This technical note introduces the 4D News Jockey example database. This database includes many features, but in particular it highlights what can be accomplished with optimized text parsing techniques that work with BLOBs.
Why use BLOBs for text parsing?
One of the main benefits of text parsing in BLOBs is that it enables you to get past the 32,000-character limit of 4D text fields. Suppose you're creating a web application. You can start with some basic text, then you add some HTML to it, and pretty soon it can grow past 32,000 characters. And when that happens, you need to start handling your text in BLOBs.
There are some text-parsing techniques you can use that will help you realize substantial performance gains. And if you're going to start writing your own text parsing code, you might as well write it so it works with BLOBs, so you can handle larger blocks of text.
Some of the main applications where you can apply these techniques are:
Heavy-duty web serving applications
General text parsing
Implementing a TCP protocol
That last item brings us to the "4D News Jockey" example database that accompanies this technical note. This is a project that I had wanted to do for a long time. I tried using shareware Usenet newsreaders, but I'd always end up finding things that I knew I could improve on if it was in 4D. When the 4D Internet Commands plug-in version 6.7 was released, it included some new features that made it possible to write my own newsreader, so I gave it a shot.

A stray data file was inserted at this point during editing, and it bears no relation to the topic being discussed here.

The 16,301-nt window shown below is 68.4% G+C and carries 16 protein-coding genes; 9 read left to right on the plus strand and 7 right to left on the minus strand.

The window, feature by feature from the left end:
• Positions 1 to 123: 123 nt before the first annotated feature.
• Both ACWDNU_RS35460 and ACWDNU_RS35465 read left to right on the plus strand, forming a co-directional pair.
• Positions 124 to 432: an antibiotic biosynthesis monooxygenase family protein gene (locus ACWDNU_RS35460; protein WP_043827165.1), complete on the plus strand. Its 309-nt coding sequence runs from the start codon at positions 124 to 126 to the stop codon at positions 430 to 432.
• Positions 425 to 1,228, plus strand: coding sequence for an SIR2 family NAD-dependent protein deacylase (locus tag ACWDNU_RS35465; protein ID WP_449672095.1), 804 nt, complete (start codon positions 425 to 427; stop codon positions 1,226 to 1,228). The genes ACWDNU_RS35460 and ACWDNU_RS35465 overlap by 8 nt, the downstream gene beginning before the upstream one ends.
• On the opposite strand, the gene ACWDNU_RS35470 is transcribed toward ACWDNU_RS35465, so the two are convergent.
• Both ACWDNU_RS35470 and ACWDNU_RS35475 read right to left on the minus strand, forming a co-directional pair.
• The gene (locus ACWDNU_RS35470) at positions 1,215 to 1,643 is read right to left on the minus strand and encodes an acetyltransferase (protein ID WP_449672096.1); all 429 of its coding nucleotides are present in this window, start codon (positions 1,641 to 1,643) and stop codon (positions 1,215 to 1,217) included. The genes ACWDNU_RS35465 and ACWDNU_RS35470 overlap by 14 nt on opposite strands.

4D News Jockey includes many features, because being not only the designer, but also the end-user, anytime I found a feature I wanted, I was able to create it in 4D. There is much more to the example database than will be discussed in this technical note. A separate document that accompanies the example database includes comprehensive documentation of its features.
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